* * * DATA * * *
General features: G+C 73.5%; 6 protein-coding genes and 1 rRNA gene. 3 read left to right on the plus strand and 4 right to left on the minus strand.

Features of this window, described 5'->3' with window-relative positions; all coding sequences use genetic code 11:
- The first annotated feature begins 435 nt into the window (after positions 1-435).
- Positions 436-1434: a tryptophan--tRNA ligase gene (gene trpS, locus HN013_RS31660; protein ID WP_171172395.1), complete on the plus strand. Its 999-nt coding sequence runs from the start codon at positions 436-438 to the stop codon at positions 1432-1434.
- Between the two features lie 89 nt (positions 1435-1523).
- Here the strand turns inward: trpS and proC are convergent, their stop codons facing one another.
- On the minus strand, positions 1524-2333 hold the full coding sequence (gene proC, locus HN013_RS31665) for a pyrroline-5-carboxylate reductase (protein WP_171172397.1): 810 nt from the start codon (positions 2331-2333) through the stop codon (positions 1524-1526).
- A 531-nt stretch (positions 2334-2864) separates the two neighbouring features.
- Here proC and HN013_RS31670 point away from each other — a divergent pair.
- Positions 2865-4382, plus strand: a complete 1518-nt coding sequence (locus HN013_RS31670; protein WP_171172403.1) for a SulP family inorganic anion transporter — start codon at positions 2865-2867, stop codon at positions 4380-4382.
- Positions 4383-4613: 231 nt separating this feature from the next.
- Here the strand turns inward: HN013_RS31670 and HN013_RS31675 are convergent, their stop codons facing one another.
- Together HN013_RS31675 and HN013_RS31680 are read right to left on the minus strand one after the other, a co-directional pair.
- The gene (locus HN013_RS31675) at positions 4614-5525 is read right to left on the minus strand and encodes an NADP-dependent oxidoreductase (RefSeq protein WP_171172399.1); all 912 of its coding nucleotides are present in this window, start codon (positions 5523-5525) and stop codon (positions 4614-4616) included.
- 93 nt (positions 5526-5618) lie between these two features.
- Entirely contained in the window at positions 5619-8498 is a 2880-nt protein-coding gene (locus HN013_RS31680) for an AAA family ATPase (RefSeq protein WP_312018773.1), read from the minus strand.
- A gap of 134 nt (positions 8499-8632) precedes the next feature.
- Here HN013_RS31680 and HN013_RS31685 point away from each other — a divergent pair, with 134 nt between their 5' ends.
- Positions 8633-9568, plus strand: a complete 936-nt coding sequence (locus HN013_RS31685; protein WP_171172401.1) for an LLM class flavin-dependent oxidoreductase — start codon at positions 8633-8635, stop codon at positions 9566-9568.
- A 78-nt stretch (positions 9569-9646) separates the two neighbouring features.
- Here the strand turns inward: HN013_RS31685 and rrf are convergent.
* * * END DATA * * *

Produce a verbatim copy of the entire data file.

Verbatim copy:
General features: G+C 73.5%; 6 protein-coding genes and 1 rRNA gene. 3 read left to right on the plus strand and 4 right to left on the minus strand.

Features of this window, described 5'->3' with window-relative positions; all coding sequences use genetic code 11:
- The first annotated feature begins 435 nt into the window (after positions 1-435).
- Positions 436-1434: a tryptophan--tRNA ligase gene (gene trpS, locus HN013_RS31660; protein ID WP_171172395.1), complete on the plus strand. Its 999-nt coding sequence runs from the start codon at positions 436-438 to the stop codon at positions 1432-1434.
- Between the two features lie 89 nt (positions 1435-1523).
- Here the strand turns inward: trpS and proC are convergent, their stop codons facing one another.
- On the minus strand, positions 1524-2333 hold the full coding sequence (gene proC, locus HN013_RS31665) for a pyrroline-5-carboxylate reductase (protein WP_171172397.1): 810 nt from the start codon (positions 2331-2333) through the stop codon (positions 1524-1526).
- A 531-nt stretch (positions 2334-2864) separates the two neighbouring features.
- Here proC and HN013_RS31670 point away from each other — a divergent pair.
- Positions 2865-4382, plus strand: a complete 1518-nt coding sequence (locus HN013_RS31670; protein WP_171172403.1) for a SulP family inorganic anion transporter — start codon at positions 2865-2867, stop codon at positions 4380-4382.
- Positions 4383-4613: 231 nt separating this feature from the next.
- Here the strand turns inward: HN013_RS31670 and HN013_RS31675 are convergent, their stop codons facing one another.
- Together HN013_RS31675 and HN013_RS31680 are read right to left on the minus strand one after the other, a co-directional pair.
- The gene (locus HN013_RS31675) at positions 4614-5525 is read right to left on the minus strand and encodes an NADP-dependent oxidoreductase (RefSeq protein WP_171172399.1); all 912 of its coding nucleotides are present in this window, start codon (positions 5523-5525) and stop codon (positions 4614-4616) included.
- 93 nt (positions 5526-5618) lie between these two features.
- Entirely contained in the window at positions 5619-8498 is a 2880-nt protein-coding gene (locus HN013_RS31680) for an AAA family ATPase (RefSeq protein WP_312018773.1), read from the minus strand.
- A gap of 134 nt (positions 8499-8632) precedes the next feature.
- Here HN013_RS31680 and HN013_RS31685 point away from each other — a divergent pair, with 134 nt between their 5' ends.
- Positions 8633-9568, plus strand: a complete 936-nt coding sequence (locus HN013_RS31685; protein WP_171172401.1) for an LLM class flavin-dependent oxidoreductase — start codon at positions 8633-8635, stop codon at positions 9566-9568.
- A 78-nt stretch (positions 9569-9646) separates the two neighbouring features.
- Here the strand turns inward: HN013_RS31685 and rrf are convergent.